The Difference Between Lockdown and Shelter in Place

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Lockdown vs. Shelter in Place

Organizations need to be prepared for a wide range of emergency scenarios. A crisis can occur anywhere and at anytime. That means organizations need to have the tools and training in place to help manage these situations and minimize the risks to their people.

Part of this training includes knowing the right terminology to apply to certain scenarios. In serious situations, terms like lockdown and shelter in place may seem like they can be used interchangeably, but these two terms are actually distinct and have very specific situations where they should be applied.

In this blog post, we’ll break down the differences between a lockdown and shelter in place, and under what conditions each term should be used.

Understanding the Difference

According to the U.S. Army website, a lockdown takes place, “… in response to an active shooter.” When an organization calls for people to shelter in place, it is typically “…in response to severe weather, and also a chemical, biological or radiological contamination that may have been released into the environment.”

The U.S. Department of Defense Education Activity broadens that distinction, defining a lockdown as, “…appropriate for threats posed from outside or inside the building. These threats could include a violent person attempting to enter the school, a perpetrator already inside, or nearby criminal or terrorist activity.” Shelter in place can include, “…threats posed by atmospheric contamination. These threats could include accidents or attacks involving chemical, biological or radiological hazards.”

To simplify this, calling for a lockdown should only happen when there is an attack either inside or nearby a building. Shelter in place should only be used when asking people to protect themselves from a threat due to severe weather or some kind of contaminant.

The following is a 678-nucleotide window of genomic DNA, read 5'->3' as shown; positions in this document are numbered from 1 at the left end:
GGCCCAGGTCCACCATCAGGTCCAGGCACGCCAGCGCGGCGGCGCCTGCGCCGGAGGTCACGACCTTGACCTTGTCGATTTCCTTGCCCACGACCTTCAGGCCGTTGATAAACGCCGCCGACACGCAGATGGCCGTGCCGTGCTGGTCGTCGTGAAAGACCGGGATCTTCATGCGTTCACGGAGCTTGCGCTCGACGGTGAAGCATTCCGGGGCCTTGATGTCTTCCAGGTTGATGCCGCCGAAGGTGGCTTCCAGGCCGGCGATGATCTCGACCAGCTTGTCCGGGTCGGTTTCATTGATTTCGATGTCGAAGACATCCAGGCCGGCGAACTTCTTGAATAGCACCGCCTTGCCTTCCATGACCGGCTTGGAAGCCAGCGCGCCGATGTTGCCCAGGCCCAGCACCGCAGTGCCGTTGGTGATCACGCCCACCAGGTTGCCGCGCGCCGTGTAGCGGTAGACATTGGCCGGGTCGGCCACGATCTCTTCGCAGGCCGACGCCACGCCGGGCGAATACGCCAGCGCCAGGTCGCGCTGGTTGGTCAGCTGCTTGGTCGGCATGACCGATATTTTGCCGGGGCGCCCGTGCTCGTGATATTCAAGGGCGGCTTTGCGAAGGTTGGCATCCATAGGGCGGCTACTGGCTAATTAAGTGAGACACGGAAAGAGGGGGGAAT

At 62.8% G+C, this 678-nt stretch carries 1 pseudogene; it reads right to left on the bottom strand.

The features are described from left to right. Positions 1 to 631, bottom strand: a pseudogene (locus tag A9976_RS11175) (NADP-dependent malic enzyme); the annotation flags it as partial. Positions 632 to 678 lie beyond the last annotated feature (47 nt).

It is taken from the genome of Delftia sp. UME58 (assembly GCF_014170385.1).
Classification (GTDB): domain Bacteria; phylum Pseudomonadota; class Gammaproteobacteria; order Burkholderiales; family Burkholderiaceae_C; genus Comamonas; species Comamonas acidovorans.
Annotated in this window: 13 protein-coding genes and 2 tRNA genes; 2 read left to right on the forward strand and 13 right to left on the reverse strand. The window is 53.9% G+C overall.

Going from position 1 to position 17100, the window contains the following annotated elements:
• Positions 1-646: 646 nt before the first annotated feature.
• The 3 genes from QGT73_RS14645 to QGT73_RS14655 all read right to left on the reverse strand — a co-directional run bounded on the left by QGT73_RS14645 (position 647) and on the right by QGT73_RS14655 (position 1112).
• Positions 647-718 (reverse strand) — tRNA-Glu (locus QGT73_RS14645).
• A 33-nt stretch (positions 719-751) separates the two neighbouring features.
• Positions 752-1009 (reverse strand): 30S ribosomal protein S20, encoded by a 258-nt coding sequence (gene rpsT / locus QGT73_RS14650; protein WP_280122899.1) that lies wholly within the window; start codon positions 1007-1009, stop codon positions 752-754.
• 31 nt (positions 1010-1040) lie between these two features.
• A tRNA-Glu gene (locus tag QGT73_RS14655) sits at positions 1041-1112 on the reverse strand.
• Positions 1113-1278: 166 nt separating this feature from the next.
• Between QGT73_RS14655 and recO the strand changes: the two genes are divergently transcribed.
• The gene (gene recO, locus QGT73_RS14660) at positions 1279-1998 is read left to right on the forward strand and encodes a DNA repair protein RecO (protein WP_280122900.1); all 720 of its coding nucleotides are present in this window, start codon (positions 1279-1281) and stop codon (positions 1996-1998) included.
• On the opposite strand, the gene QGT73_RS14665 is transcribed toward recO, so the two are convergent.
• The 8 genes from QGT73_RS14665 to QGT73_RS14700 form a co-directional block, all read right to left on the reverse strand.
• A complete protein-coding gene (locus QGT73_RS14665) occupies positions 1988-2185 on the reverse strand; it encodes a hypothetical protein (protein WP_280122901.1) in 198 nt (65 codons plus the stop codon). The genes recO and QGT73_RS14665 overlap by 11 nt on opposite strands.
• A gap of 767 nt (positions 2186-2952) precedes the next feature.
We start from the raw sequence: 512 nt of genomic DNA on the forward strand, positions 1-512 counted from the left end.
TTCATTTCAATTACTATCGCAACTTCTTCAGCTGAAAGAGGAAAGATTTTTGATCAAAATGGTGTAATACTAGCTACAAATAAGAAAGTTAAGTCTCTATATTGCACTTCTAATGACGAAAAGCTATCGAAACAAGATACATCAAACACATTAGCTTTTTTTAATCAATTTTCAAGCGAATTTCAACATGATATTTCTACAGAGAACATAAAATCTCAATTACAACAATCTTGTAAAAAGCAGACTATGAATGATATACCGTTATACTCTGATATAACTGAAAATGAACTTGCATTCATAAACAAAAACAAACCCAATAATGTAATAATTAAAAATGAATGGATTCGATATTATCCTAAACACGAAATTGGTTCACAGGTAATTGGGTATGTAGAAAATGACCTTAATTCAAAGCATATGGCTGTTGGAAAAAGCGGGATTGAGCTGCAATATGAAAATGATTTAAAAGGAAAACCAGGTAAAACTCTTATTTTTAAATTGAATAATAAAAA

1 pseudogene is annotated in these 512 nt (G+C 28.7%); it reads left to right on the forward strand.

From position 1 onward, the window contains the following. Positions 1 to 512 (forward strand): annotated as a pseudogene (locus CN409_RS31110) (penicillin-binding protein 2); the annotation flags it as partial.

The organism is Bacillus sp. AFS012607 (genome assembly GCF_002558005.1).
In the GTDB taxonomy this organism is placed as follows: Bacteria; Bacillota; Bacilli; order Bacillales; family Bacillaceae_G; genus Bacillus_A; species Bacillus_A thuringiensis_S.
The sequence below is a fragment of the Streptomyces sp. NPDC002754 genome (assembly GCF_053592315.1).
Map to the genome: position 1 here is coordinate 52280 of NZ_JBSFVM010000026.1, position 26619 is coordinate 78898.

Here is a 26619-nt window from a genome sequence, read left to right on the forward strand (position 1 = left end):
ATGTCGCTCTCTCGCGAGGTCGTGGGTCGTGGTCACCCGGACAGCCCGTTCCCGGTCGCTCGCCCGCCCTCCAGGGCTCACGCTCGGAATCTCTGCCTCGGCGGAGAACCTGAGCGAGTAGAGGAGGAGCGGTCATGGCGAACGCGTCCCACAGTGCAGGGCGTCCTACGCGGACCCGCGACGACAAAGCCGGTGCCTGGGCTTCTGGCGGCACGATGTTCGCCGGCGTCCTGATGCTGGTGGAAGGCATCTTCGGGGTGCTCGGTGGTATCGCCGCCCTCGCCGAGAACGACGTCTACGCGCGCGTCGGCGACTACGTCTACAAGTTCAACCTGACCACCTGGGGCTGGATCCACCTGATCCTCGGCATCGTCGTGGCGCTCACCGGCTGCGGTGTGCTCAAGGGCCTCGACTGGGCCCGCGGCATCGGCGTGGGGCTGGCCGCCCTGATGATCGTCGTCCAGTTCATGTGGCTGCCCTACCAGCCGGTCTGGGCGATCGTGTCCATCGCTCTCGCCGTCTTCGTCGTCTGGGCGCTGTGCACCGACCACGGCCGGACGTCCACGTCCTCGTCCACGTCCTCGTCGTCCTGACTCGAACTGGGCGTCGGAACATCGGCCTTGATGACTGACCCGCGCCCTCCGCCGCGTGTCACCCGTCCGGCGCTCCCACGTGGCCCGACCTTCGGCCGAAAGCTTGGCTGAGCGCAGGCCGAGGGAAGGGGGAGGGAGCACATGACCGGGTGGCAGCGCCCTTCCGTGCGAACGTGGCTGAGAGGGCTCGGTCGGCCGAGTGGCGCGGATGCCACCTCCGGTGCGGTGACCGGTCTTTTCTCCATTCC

Leveraging Emergency Notification Systems

Should an organization experience a threat that calls for a lockdown or for people to shelter in place, it’s important that they have the tools that spread information quickly. An emergency notification system can help deliver messages to a variety of devices and as an array of message types. Organizations can also use these systems to pre-build message templates that use these terms and help effectively share critical safety information.

Learn more about emergency message templates

Training personnel to understand the difference between these two terms and how to use an emergency notification system can help save time and keep people safe should an incident occur. This will help minimize confusion and increase the likelihood that everyone has a clear understanding of what the situation is and what they should do. Whether it’s an active shooter in a school, severe weather approaching a manufacturing facility, or some other threat, understanding the difference between a lockdown and shelter in place helps ensure an effective emergency response.

 

 

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